A Centennial Celebration of a Historical San Francisco Landmark

Photo courtesy of San Francisco History Center, San Francisco Public Library

From which village in China did you come? How many houses are there in your row? Which direction does your house face? How many steps lead up to your house? How many windows are there in your house? Imagine if you were a Chinese immigrant, detained at the Angel Island Immigration Station in the early 20th century. These are the types of questions you would be expected to answer--one right after the next--and if you happened to pause, stutter, or forget, you could be instantly deported back to China.

This year marks the 100th anniversary of the Angel Island Immigration Station. You can read articles from that time period in the San Francisco Chronicle Historical database. To access this electronic resource:

1. Go to the SFPL home page, and under the eLibrary tab, select "Articles & Databases." You will need a San Francisco Public Library card to access databases from outside of the library.

2. Scroll down the list and select San Francisco Chronicle Historical.

3. In the search boxes, enter keywords such as "angel island" and "chinese."

4. You will see a list of headlines whose articles contain the keywords entered in step 3. To read the article, simply click on the headline. Or, if you wish, click "Abstract" to read a summary of the article along with its citation, "Page map" to see the entire page on which the article appears," or "Article page - PDF" to get a clipping of the article.

The San Francisco Chronicle Historical archives digitized articles from the San Francisco Chronicle dating from approximately 1865 to 1922. This searchable database offers a wide range of news articles capturing the social, political, and current events during the late 19th and early 20th century in San Francisco.

Finally, to commemorate the 100th anniversary of Angel Island, the Chinese Center of the San Francisco Public Library in association with the Angel Island Immigration Station Foundation will present "Angel Island: the Shanghai Connection" on Wednesday, July 21, at 6 p.m. at the Main Branch of the San Francisco Public Library.

Saturday, June 26, 2010

San Francisco City Directories on SF Genealogy


Some time ago, the Internet Archive digitized a substantial portion of the San Francisco city directories online. In our previous posting, the collection ranged from 1850 to 1953. Since then, even more directories up to 1982 have been scanned and uploaded to the Web. For quick access to a listing of these city directories, follow these steps:

1. Point your browser to SF Genealogy.

2. Select San Francisco County.

3. Select Quicklinks.

4. Select Directories (online).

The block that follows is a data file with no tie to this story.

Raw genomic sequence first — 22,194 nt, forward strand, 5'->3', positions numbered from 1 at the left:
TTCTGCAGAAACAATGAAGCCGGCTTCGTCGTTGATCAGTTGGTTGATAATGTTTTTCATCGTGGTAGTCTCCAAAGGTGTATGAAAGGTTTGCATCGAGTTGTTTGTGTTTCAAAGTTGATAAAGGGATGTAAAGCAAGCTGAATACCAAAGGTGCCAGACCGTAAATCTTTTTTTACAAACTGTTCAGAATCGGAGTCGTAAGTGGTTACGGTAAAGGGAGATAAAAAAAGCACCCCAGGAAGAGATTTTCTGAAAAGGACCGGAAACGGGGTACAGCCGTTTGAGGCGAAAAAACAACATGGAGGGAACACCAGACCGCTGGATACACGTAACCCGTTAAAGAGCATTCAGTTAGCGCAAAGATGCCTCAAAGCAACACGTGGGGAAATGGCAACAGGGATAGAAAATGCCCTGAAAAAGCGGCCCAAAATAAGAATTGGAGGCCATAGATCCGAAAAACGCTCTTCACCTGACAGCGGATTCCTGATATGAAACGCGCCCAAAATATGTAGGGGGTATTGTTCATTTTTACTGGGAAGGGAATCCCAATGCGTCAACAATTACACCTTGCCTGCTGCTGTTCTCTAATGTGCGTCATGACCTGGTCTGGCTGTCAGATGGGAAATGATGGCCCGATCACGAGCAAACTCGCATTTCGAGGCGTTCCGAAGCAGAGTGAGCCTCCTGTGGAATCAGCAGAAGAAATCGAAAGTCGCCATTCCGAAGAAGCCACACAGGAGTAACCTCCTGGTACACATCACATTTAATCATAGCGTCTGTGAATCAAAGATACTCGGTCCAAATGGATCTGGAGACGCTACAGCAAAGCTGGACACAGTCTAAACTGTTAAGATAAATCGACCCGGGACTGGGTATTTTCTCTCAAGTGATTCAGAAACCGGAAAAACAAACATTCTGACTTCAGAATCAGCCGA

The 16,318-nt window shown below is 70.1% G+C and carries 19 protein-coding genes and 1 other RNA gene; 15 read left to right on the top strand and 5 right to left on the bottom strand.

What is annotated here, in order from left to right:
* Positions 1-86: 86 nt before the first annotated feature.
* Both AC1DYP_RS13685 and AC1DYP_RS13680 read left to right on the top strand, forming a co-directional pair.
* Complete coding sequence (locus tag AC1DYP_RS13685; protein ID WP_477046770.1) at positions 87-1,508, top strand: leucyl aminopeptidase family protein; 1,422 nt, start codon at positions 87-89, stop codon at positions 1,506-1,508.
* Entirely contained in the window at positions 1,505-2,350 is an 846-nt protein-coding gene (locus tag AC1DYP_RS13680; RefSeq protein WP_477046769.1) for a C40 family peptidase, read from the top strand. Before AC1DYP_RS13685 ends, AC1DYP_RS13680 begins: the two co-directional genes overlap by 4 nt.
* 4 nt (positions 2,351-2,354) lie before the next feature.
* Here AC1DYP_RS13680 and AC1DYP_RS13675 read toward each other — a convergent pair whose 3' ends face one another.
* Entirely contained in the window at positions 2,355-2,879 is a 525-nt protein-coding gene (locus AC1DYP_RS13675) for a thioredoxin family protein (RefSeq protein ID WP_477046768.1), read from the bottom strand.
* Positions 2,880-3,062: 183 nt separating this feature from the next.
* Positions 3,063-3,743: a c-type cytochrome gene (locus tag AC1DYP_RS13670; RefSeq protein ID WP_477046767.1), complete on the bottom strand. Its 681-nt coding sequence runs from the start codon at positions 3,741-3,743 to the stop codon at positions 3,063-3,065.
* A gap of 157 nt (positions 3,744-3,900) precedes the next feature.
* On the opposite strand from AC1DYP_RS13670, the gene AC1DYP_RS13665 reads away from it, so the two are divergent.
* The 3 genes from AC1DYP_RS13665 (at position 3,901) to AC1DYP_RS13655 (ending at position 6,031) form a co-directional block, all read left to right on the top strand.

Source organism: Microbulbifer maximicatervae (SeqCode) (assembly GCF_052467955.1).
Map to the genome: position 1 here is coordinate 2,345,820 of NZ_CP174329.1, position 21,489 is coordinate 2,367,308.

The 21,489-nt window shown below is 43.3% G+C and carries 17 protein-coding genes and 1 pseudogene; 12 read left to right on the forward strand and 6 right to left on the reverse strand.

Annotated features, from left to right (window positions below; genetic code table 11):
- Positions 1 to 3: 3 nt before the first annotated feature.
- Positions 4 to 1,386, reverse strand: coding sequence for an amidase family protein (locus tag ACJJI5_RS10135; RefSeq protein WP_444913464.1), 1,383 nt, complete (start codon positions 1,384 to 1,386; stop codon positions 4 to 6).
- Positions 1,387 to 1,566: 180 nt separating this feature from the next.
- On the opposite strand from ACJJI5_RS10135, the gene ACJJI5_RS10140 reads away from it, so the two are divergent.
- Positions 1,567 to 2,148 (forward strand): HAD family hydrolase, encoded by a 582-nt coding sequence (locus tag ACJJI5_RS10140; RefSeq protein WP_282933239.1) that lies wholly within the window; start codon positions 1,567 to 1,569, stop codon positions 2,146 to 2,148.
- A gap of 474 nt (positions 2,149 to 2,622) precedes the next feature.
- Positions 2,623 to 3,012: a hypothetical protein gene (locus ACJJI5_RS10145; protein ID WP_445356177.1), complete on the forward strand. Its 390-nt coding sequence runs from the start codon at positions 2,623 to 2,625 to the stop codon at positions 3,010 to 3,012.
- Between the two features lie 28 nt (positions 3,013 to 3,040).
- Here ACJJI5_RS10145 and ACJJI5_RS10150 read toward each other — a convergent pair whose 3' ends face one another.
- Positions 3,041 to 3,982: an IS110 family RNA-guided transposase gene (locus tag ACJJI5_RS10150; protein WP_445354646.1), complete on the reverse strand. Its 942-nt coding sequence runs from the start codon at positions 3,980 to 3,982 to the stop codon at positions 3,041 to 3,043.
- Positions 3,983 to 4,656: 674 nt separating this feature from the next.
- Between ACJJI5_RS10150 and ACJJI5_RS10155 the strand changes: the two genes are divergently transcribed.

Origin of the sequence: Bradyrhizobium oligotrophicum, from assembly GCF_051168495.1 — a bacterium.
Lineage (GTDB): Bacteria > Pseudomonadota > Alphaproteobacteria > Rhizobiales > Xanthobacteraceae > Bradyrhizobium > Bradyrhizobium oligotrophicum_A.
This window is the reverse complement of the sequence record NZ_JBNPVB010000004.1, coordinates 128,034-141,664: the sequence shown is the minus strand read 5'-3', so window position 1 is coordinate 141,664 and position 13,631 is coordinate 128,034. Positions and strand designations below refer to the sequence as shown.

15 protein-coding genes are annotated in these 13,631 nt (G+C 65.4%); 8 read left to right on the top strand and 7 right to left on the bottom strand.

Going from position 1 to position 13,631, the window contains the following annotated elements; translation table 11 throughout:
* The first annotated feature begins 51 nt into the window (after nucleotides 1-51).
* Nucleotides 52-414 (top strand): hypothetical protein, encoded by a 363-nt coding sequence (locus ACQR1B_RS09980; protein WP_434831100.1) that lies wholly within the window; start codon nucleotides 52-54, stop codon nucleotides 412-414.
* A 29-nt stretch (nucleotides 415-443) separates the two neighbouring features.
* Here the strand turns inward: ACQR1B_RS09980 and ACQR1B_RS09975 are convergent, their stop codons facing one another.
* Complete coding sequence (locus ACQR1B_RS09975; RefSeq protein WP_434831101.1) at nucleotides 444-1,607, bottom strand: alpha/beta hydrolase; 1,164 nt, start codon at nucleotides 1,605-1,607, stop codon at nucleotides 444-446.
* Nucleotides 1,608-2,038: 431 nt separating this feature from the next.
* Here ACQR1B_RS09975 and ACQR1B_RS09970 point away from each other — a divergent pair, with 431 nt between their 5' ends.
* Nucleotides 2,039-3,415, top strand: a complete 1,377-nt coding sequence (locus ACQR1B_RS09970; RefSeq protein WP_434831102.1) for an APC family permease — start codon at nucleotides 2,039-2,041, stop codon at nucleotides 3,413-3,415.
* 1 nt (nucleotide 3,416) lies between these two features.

5. Scroll down the screen to "" to find a chronological listing of San Francisco city directories in digitized format.

Founded and maintained by Pamela Storm and Ron Filion, SF Genealogy strives to provide "free Internet access to genealogical and historical information for San Francisco, the San Francisco Bay Area, and the State of California." Includes birth, death, and marriage records transcribed from historic newspapers.

Friday, June 25, 2010

Following World Cup 2010

Held this time in the country of South Africa, the World Cup football tournament of 2010 will be on the minds of many in the months of June and July. This year SFPL patrons will have a couple of unique options to follow the action.

Particularly exciting for visitors to the Main Library is the prospect of watching the games via large projection screens in the City's Civic Center Plaza. It is likely, depending on how the screens are set up, that one could watch the game from the Library's cubicles facing the Plaza. This could be an important fact to know when planning a work time trip to the library for "research." A schedule of the games shown can be found here.

Another keen way of keeping informed about the tournament is to use the Library's PressDisplay newspaper database to read the current day's newspapers. This database contains the newspapers of 24 of the 32 countries represented so you can see how the folks at home are responding to their team's performance. This is a perfect opportunity to get a really good grasp of how much the world lives (and dies) by its soccer.

Games begin on June 11 with the final match being contested a month later on July 11.

Friday, June 18, 2010

ABCs of Digital Scanning Microfilm

The Magazines and Newspapers Center is presenting an encore demonstration workshop featuring digital scanning techniques for 35MM microfilm and microfiche periodicals. We encourage patrons to attend and participate in the digitization of archival images from the SFPL serials collection!

: 100 Larkin Street (at Grove)
: Main Library, Fifth Floor, Magazines & Newspapers Center, Microfilm Room
-Event Date and Time
: Monday, June 21, 2010 (Noon to 1PM)

Friday, June 11, 2010

American Chinatown: Transformations of an Ethnic Community